Academic Diversity: Ways to Motivate and Engage Students with Learning Disabilities
Students with learning disabilities often become frustrated because they see themselves as being incompetent in many areas of school, thus generally making them unmotivated and unexcited to read, write, and complete tasks for fear of failure, embarrassment, and disrespect. As competence in a subject or task improves, however, motivation typically increases, generating a cycle of engagement, motivation, and competence that supports better academic achievement for students with varying abilities (Irvin, Meltzer, & Dukes, 2007). Because motivation leads to engagement, motivation is where parents and teachers need to begin, especially for students that are experiencing learning disabilities (LD) in reading, writing, spelling, and mathematic problem solving. In this InfoSheet, answers to frequently asked questions about how to motivate and engage students with and without LD will be discussed. Additionally, many effective strategies and instructional routines will be provided that may help students increase their motivation and engagement across content areas, and ultimately their learning, their academic performances, and their self-efficacy. While it is unfortunate that many of the suggestions and strategies that follow have not been included in a wide range of experimental research investigations, the theory and reasons behind using these types of activities have been well documented and have shown to be effective with students of varying academic abilities.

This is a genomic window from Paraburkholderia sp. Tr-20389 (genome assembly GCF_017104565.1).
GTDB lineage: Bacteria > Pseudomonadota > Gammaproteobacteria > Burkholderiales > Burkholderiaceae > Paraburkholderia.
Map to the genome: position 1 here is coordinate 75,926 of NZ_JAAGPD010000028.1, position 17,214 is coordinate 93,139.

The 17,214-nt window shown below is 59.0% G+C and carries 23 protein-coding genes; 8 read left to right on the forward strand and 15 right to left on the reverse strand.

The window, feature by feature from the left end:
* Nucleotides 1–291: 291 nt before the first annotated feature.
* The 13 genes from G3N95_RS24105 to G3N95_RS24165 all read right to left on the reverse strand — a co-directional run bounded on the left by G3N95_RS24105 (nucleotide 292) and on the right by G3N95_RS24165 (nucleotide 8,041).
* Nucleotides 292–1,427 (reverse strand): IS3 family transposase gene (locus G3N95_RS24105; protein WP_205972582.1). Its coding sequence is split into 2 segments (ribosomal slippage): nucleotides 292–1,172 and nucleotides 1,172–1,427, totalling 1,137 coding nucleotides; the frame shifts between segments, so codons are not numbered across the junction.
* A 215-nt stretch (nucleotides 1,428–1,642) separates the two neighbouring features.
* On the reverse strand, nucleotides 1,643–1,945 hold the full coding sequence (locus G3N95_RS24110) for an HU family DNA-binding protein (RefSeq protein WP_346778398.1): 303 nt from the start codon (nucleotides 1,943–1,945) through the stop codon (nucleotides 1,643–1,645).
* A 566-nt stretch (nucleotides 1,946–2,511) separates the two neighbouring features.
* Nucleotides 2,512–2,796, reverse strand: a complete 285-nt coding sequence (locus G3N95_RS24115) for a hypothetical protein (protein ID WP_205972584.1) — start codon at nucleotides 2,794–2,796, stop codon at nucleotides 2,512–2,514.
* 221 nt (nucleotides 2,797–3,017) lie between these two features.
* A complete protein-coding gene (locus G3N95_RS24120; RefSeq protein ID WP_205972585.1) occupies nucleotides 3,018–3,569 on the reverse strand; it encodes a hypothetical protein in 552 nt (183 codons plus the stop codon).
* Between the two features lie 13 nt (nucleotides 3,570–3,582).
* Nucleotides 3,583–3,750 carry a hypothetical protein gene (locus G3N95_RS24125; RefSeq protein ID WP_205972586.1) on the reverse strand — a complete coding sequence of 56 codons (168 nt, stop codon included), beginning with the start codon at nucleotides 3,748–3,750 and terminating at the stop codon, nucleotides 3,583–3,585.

The field of education and special education (Learning Disabilities) make up the theoretical framework of the resource. Two topics are the focus of this work: student motivation and student engagement. Many effective strategies and instructional routines are provided that may help students increase their motivation and engagement across content areas, and ultimately their learning, their academic performances, and their self-efficacy. The resource is based on one or more recognized theories relevant to the field of adult education and specific theories are cited.
The author of this resource developed it with professionals from the K-12 audience in mind, but it is very applicable for those who work with adult learners. The information on motivation and engagement can be used for adult educators as a professional development topic and can be considered by adult program managers when coaching and evaluation of teachers. The resource can also provide ideas for designing programs and in developing instructional techniques for struggling students.